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ChangingMinds Blog! > Blog Archive > 07-Dec-05

 


Wednesday 07-Dec-05

Barmecidal feasts, Emperor's clothes, social rules and leadership

What a heady title! It kind of grew as I meandered through writing this blog. So let's get going.

Barmecide was a lord in the Arabian Nights who invited a beggar to his palace and gave him a 'sumptuous' meal actually served on empty places. A 'Barmecidal feast' these days means giving essentially nothing and pretending that it's a great deal, or otherwise something that does not live up to expectations.

Not unlike the story of the Emperor's New Clothes, where people conform in fear of being different, perhaps. How often have you 'played along' with something when you don't particularly know what's going on? It's amazing how much we are subjected to social rules, often without realizing that we are being persuaded. When you live inside the box, it's difficult to stand back and see it objectively.

I will regularly drift off during a conversation, only to come back to find I haven't a clue as to what the other person is talking about. Still, I smile and nod, encouraging them to continue talking whilst I hope that I'll pick up the threads (whilst desperately hoping they won't ask me what I think). Why don't I stop them, apologize and ask them to repeat themselves? Sometimes I do, but you've only got a few shots in this particular gun, after which you start shooting yourself in the social foot.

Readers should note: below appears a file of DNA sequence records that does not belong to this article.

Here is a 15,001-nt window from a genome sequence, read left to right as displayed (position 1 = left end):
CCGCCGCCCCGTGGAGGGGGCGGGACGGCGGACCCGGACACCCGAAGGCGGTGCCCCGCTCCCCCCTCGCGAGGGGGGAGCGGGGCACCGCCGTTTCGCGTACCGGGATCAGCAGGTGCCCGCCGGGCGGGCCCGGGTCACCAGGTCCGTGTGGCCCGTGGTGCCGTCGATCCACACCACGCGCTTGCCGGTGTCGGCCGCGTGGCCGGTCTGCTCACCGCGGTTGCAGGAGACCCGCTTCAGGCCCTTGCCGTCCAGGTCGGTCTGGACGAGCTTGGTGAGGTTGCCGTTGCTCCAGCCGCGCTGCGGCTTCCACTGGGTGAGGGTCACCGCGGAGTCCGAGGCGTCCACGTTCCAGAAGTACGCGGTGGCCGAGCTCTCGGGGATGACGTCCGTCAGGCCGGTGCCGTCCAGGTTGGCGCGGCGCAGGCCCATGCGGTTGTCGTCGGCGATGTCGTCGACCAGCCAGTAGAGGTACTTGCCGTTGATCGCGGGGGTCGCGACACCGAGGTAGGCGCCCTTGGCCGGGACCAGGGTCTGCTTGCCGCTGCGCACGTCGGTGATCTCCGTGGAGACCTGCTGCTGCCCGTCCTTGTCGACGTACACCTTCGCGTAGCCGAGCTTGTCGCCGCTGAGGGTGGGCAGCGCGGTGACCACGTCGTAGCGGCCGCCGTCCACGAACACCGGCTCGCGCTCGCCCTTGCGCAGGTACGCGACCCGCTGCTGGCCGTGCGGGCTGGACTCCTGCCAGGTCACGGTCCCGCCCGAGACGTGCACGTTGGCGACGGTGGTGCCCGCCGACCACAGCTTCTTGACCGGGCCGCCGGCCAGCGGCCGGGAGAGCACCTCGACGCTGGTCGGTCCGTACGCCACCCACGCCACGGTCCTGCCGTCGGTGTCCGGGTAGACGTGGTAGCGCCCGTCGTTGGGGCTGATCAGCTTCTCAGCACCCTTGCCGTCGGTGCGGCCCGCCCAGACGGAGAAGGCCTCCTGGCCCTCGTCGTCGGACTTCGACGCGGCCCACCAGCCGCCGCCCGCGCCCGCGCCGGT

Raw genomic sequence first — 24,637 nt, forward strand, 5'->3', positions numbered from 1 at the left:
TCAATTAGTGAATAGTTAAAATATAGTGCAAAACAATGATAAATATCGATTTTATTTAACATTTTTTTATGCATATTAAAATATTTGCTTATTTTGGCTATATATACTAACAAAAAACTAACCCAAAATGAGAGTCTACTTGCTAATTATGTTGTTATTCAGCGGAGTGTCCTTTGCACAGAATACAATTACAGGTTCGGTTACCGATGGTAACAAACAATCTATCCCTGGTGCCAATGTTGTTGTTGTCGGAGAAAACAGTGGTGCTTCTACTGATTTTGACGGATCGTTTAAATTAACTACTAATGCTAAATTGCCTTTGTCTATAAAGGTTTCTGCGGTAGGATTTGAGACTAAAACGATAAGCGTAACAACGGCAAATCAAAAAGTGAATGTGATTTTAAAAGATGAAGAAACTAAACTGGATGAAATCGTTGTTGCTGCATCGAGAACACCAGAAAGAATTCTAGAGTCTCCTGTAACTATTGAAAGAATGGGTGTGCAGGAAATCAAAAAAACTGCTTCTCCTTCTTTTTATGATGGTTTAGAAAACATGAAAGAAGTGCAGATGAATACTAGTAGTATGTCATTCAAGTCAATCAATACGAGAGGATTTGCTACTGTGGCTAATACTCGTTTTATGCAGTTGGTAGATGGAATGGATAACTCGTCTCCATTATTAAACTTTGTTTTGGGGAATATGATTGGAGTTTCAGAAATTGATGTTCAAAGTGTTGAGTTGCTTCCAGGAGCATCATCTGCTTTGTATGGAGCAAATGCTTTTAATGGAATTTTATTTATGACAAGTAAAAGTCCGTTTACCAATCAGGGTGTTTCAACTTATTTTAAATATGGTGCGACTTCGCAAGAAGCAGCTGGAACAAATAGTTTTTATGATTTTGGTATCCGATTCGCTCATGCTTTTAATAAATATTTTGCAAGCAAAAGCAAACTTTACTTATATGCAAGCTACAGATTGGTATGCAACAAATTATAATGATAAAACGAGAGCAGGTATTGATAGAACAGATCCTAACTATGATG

Another similar pattern is the dead elephant sketch. This happens when there is a significant issue hanging in the air, yet nobody talks about it. Like there was a smelly, dead elephant in the middle of the room which everyone studiously ignores and

Martin Seligman described 'learned helplessness', whereby we discover, sometimes the hard way, that it's no good fighting city hall, let alone the local culture. Chris Argyris talked about how we collude to cover up the cover-up and make the undiscussable undiscussable.

Social rules that are designed to save face often end up disempowering, disillusioning and turning enthusiastic individuals into dull clones. Yet you still have choice, in particular in choosing whether to step up to the plate and take charge. Leaders use social rules. They break them, change them and create new rules that people will follow. Whenever you see unwritten rules that are ruining the game, you have an opportunity to lead, just as the little boy did in the story of the Emperor's New Clothes.

So bite the bullet, take the reins, break the rules and become a leader!


Your comments


My reply blog would be this. So be a ruler, don't just lead or follow. Break the China! When you do, you will only discover that the China is fake, cheap, and last season's blue light special from Kmart. It is all a game, just somebody else's rules. A coo happens, eventually someone in the ranks surfaces as a leader. Power goes to their head and it is chaos again. Unorganized anarchy as opposed to organized. I choose to play dead and if anyone asks I say the rat upstairs is dead, leave me alone. When in fact I save myself from the whole rat race and rat trap. I have a moral compass to lead me!


-- Deborah L


 

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